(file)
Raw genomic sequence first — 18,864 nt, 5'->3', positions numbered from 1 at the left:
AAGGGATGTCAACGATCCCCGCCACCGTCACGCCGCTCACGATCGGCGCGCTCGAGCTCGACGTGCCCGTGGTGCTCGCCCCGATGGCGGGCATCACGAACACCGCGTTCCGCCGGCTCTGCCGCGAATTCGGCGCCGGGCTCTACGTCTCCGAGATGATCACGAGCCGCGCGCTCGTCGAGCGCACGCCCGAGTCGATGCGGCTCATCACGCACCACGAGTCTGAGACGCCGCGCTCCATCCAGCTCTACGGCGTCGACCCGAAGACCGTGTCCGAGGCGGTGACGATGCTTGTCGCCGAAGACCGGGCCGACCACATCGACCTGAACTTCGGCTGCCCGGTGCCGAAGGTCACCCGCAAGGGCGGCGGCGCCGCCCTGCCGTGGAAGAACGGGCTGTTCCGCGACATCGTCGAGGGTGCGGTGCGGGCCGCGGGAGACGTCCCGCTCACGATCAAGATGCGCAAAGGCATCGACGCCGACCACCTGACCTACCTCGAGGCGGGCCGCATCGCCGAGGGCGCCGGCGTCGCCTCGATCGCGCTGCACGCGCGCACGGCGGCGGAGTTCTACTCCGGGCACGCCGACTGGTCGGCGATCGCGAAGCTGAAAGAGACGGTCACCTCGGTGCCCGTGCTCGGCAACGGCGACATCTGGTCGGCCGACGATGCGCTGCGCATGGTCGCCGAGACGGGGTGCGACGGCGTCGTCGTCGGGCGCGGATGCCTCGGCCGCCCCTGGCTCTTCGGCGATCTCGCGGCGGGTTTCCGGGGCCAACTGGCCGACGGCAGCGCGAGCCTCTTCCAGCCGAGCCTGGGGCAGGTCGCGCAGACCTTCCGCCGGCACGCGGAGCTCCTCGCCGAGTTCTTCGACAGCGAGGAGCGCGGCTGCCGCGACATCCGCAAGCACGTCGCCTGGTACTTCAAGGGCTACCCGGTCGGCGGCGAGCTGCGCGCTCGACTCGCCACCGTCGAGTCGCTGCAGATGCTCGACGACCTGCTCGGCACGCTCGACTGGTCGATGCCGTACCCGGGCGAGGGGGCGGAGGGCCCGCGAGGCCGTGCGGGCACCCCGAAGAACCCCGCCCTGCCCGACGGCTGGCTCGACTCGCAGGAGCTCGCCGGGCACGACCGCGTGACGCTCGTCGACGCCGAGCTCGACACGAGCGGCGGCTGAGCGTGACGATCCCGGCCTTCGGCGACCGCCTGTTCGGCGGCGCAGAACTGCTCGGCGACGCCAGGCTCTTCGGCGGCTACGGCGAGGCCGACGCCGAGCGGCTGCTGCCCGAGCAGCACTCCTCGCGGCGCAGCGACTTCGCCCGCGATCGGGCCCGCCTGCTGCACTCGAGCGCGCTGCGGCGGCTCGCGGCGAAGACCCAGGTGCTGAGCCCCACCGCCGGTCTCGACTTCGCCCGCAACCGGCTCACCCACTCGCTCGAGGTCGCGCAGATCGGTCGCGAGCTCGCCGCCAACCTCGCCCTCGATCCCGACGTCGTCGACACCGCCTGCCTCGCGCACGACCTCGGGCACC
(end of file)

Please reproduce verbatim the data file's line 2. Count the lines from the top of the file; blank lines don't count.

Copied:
AAGGGATGTCAACGATCCCCGCCACCGTCACGCCGCTCACGATCGGCGCGCTCGAGCTCGACGTGCCCGTGGTGCTCGCCCCGATGGCGGGCATCACGAACACCGCGTTCCGCCGGCTCTGCCGCGAATTCGGCGCCGGGCTCTACGTCTCCGAGATGATCACGAGCCGCGCGCTCGTCGAGCGCACGCCCGAGTCGATGCGGCTCATCACGCACCACGAGTCTGAGACGCCGCGCTCCATCCAGCTCTACGGCGTCGACCCGAAGACCGTGTCCGAGGCGGTGACGATGCTTGTCGCCGAAGACCGGGCCGACCACATCGACCTGAACTTCGGCTGCCCGGTGCCGAAGGTCACCCGCAAGGGCGGCGGCGCCGCCCTGCCGTGGAAGAACGGGCTGTTCCGCGACATCGTCGAGGGTGCGGTGCGGGCCGCGGGAGACGTCCCGCTCACGATCAAGATGCGCAAAGGCATCGACGCCGACCACCTGACCTACCTCGAGGCGGGCCGCATCGCCGAGGGCGCCGGCGTCGCCTCGATCGCGCTGCACGCGCGCACGGCGGCGGAGTTCTACTCCGGGCACGCCGACTGGTCGGCGATCGCGAAGCTGAAAGAGACGGTCACCTCGGTGCCCGTGCTCGGCAACGGCGACATCTGGTCGGCCGACGATGCGCTGCGCATGGTCGCCGAGACGGGGTGCGACGGCGTCGTCGTCGGGCGCGGATGCCTCGGCCGCCCCTGGCTCTTCGGCGATCTCGCGGCGGGTTTCCGGGGCCAACTGGCCGACGGCAGCGCGAGCCTCTTCCAGCCGAGCCTGGGGCAGGTCGCGCAGACCTTCCGCCGGCACGCGGAGCTCCTCGCCGAGTTCTTCGACAGCGAGGAGCGCGGCTGCCGCGACATCCGCAAGCACGTCGCCTGGTACTTCAAGGGCTACCCGGTCGGCGGCGAGCTGCGCGCTCGACTCGCCACCGTCGAGTCGCTGCAGATGCTCGACGACCTGCTCGGCACGCTCGACTGGTCGATGCCGTACCCGGGCGAGGGGGCGGAGGGCCCGCGAGGCCGTGCGGGCACCCCGAAGAACCCCGCCCTGCCCGACGGCTGGCTCGACTCGCAGGAGCTCGCCGGGCACGACCGCGTGACGCTCGTCGACGCCGAGCTCGACACGAGCGGCGGCTGAGCGTGACGATCCCGGCCTTCGGCGACCGCCTGTTCGGCGGCGCAGAACTGCTCGGCGACGCCAGGCTCTTCGGCGGCTACGGCGAGGCCGACGCCGAGCGGCTGCTGCCCGAGCAGCACTCCTCGCGGCGCAGCGACTTCGCCCGCGATCGGGCCCGCCTGCTGCACTCGAGCGCGCTGCGGCGGCTCGCGGCGAAGACCCAGGTGCTGAGCCCCACCGCCGGTCTCGACTTCGCCCGCAACCGGCTCACCCACTCGCTCGAGGTCGCGCAGATCGGTCGCGAGCTCGCCGCCAACCTCGCCCTCGATCCCGACGTCGTCGACACCGCCTGCCTCGCGCACGACCTCGGGCACC